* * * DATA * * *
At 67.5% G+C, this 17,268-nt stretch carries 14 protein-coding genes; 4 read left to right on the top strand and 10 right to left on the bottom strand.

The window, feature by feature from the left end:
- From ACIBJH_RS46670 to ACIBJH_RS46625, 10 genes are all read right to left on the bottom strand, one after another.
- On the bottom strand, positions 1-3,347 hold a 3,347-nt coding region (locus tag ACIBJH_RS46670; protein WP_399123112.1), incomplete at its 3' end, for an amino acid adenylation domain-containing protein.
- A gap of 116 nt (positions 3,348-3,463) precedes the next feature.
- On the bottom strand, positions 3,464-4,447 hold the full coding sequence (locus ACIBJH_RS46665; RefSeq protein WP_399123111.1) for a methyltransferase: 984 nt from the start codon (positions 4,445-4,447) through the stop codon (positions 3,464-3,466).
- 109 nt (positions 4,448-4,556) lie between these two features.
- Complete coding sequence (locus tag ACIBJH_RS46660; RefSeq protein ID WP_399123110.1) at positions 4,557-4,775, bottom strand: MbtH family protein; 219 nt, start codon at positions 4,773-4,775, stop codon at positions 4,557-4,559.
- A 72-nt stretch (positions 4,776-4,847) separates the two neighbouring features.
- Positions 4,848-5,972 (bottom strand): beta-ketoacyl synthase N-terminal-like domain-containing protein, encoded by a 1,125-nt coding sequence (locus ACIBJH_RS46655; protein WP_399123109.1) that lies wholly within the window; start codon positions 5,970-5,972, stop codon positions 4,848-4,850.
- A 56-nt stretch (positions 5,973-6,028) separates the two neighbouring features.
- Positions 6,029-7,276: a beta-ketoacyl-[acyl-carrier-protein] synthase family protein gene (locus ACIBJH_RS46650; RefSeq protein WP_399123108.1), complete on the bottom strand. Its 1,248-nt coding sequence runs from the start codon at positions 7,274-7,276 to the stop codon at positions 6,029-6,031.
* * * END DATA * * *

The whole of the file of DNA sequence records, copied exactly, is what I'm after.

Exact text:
At 67.5% G+C, this 17,268-nt stretch carries 14 protein-coding genes; 4 read left to right on the top strand and 10 right to left on the bottom strand.

The window, feature by feature from the left end:
- From ACIBJH_RS46670 to ACIBJH_RS46625, 10 genes are all read right to left on the bottom strand, one after another.
- On the bottom strand, positions 1-3,347 hold a 3,347-nt coding region (locus tag ACIBJH_RS46670; protein WP_399123112.1), incomplete at its 3' end, for an amino acid adenylation domain-containing protein.
- A gap of 116 nt (positions 3,348-3,463) precedes the next feature.
- On the bottom strand, positions 3,464-4,447 hold the full coding sequence (locus ACIBJH_RS46665; RefSeq protein WP_399123111.1) for a methyltransferase: 984 nt from the start codon (positions 4,445-4,447) through the stop codon (positions 3,464-3,466).
- 109 nt (positions 4,448-4,556) lie between these two features.
- Complete coding sequence (locus tag ACIBJH_RS46660; RefSeq protein ID WP_399123110.1) at positions 4,557-4,775, bottom strand: MbtH family protein; 219 nt, start codon at positions 4,773-4,775, stop codon at positions 4,557-4,559.
- A 72-nt stretch (positions 4,776-4,847) separates the two neighbouring features.
- Positions 4,848-5,972 (bottom strand): beta-ketoacyl synthase N-terminal-like domain-containing protein, encoded by a 1,125-nt coding sequence (locus ACIBJH_RS46655; protein WP_399123109.1) that lies wholly within the window; start codon positions 5,970-5,972, stop codon positions 4,848-4,850.
- A 56-nt stretch (positions 5,973-6,028) separates the two neighbouring features.
- Positions 6,029-7,276: a beta-ketoacyl-[acyl-carrier-protein] synthase family protein gene (locus ACIBJH_RS46650; RefSeq protein WP_399123108.1), complete on the bottom strand. Its 1,248-nt coding sequence runs from the start codon at positions 7,274-7,276 to the stop codon at positions 6,029-6,031.